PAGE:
Chrome & Firefox browser extension that hijacks Facebook profiles found

Microsoft has been receiving reports from Brazil about a browser extension with malicious intent, that attempts to hijack the Facebook profile of the victim. The malware, Trojan:JS/Febipos.A, is being specifically targeted at Google Chrome and Mozilla Firefox browsers.

facebook-profiles-hijacked

Once installed, this browser extension checks to see if the user is currently logged in to his/her Facebook account. If so, it then executes a series of commands to do the following:

  1. Like a Page
  2. Share a Page or Post
  3. Post on users behalf
  4. Join a group
  5. Invite friends to join a group
  6. Chat with friends
  7. Comment on a post

It may also post various messages in Portuguese and links on your Facebook wall.

Microsoft suggests that you be wary of installing any unknown browser extensions or software which install unknown or unwanted browser extensions, and ensure that your antivirus software is up-to-date.

Read: Browser Hijacking and Free Browser Hijacker Removal Tool.

Download this VPN to secure all your Windows devices and browse anonymously
Posted by with Tags
Anand Khanse is the Admin of TheWindowsClub.com, a 10-year Microsoft MVP Awardee in Windows (2006-16) & a Windows Insider MVP. He enjoys following and reporting Microsoft news and developments in the world of Personal Computing & Social Media.

6 Comments

  1. Merlin

    And what extension is this, so people can avoid it?

  2. Ahmed z.

    Useless info, if you didn’t mention the extension name … !!!!!!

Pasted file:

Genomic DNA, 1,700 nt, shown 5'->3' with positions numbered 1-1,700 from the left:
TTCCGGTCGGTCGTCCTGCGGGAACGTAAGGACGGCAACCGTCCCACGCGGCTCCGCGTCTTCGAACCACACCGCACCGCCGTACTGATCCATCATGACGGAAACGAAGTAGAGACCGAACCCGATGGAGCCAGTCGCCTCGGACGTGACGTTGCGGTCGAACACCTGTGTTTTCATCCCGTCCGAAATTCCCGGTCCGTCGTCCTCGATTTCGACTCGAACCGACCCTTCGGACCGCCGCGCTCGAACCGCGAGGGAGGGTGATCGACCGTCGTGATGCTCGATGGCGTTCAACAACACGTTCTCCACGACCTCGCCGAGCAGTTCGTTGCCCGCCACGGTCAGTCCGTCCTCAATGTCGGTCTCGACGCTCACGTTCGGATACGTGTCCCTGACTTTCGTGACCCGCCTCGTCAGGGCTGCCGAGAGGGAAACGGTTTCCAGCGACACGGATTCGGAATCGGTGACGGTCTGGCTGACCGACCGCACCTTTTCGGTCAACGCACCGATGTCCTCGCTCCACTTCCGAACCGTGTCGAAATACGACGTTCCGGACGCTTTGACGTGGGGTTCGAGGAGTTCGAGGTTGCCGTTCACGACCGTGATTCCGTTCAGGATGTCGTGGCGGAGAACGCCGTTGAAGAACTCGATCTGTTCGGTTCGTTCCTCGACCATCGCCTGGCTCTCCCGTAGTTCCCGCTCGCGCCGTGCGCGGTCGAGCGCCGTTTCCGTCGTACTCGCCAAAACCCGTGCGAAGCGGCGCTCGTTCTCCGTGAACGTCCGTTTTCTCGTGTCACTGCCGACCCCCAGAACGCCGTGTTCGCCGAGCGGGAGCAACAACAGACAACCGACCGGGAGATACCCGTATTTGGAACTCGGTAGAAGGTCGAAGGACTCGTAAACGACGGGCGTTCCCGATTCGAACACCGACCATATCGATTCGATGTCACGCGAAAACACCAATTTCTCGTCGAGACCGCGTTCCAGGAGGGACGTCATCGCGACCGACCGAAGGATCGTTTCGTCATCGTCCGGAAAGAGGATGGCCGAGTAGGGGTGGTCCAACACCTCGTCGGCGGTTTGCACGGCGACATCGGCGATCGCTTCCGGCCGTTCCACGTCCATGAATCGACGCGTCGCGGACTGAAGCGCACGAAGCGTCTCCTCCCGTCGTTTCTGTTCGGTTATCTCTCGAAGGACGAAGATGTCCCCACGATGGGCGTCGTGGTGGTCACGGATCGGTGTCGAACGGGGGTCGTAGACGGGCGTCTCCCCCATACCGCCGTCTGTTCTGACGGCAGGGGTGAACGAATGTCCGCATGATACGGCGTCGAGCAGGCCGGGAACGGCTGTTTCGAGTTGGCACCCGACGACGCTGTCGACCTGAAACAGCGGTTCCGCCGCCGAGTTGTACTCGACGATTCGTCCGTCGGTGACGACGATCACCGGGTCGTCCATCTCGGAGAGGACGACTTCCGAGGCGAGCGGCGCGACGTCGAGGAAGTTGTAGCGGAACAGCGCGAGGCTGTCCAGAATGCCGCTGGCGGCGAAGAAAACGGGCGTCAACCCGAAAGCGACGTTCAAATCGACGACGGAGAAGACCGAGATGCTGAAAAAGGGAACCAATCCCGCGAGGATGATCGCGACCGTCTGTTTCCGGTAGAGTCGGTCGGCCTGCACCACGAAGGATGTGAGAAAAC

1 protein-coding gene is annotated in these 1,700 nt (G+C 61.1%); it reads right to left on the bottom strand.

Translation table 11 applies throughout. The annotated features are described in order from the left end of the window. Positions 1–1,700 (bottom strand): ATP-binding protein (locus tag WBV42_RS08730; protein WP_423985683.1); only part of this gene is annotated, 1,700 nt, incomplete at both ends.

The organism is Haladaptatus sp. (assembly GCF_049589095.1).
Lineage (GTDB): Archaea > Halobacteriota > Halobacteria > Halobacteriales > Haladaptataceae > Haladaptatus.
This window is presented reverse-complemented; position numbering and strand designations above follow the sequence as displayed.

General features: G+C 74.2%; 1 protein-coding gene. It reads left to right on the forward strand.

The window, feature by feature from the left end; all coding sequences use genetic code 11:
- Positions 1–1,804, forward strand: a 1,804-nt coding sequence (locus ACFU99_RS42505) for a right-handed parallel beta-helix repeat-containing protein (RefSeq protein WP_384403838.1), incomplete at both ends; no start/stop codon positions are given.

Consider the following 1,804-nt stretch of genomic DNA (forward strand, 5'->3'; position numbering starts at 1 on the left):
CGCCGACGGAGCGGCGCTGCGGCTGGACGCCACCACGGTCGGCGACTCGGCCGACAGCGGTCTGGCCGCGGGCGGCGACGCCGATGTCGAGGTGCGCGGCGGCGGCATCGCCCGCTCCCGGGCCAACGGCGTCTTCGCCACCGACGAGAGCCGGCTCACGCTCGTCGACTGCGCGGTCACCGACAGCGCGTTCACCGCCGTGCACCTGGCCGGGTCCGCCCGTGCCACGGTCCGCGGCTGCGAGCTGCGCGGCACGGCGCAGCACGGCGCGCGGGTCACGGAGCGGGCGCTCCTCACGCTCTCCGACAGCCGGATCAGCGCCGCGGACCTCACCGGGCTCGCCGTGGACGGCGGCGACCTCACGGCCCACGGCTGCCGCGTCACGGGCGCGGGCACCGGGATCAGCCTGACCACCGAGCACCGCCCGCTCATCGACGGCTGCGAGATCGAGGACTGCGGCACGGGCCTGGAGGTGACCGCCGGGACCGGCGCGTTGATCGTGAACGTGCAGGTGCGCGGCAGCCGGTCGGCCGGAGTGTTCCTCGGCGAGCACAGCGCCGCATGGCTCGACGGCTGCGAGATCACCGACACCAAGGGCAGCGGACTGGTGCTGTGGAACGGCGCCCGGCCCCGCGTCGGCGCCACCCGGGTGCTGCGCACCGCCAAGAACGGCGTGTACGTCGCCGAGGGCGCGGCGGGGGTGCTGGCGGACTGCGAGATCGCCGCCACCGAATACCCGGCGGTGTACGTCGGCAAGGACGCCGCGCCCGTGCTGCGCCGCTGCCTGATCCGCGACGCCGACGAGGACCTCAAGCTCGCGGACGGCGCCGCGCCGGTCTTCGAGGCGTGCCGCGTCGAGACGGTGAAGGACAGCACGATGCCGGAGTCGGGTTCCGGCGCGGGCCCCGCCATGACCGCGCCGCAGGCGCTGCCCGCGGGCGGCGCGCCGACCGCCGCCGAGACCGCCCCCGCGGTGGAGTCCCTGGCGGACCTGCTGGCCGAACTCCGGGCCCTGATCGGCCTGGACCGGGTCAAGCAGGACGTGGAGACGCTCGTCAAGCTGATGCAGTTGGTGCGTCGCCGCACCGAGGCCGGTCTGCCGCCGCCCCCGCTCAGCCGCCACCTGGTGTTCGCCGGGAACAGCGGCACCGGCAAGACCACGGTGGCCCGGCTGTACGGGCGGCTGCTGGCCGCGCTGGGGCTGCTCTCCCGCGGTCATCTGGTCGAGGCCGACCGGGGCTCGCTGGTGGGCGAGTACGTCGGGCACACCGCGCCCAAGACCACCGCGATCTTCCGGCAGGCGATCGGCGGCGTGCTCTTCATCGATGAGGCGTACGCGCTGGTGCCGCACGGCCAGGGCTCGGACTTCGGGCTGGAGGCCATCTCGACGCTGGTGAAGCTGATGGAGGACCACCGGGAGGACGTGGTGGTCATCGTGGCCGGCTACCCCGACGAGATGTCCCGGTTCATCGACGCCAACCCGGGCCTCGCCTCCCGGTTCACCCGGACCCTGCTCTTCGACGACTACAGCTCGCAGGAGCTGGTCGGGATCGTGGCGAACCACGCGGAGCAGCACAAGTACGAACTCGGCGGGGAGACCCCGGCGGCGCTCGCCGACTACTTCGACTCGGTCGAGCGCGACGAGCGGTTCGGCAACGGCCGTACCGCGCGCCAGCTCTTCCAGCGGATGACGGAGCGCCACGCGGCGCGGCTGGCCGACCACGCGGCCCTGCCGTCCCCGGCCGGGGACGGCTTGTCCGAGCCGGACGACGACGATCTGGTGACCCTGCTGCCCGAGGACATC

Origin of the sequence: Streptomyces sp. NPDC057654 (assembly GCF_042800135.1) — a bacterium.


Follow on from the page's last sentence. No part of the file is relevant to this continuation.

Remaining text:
3. The Microsoft post only refers to the extension as “Trojan:JS/Febipos.A”.

  4. I agree what is the extension so as users know

  5. Dan

    I think Mr. Khanse has made a good point…sometimes if you’re lucky, with the vast amount of junkware sailing around at the moment, some AV outfit or MS or whoever at least tells you the most important malware file to go searching your HDD for; from my own experience past few months, just because one has found an app/ext via a reputable medium, does NOT mean everyone knows right away what the results of a GMER background scan, for example, may reveal on final end user PCs (anybody can provide a “clean” copy of anything just to get a site to allow their downloads, and even BleepingComputer earlier 2013 had Sality infused into ComboFix). Again, Mr. Khanse’s article shows it’s a good idea to check EVERYTHING one installs, these days.

  6. Merlin

    I fully agree with you. And like you wrote I don’t install anything without checking it.
    I only thought Mr. Khanse might know the extention’s name, so it would be easier for the lesser computergods to avoid the thing.

Leave a Reply

Your email address will not be published. Required fields are marked *


7 + 6 =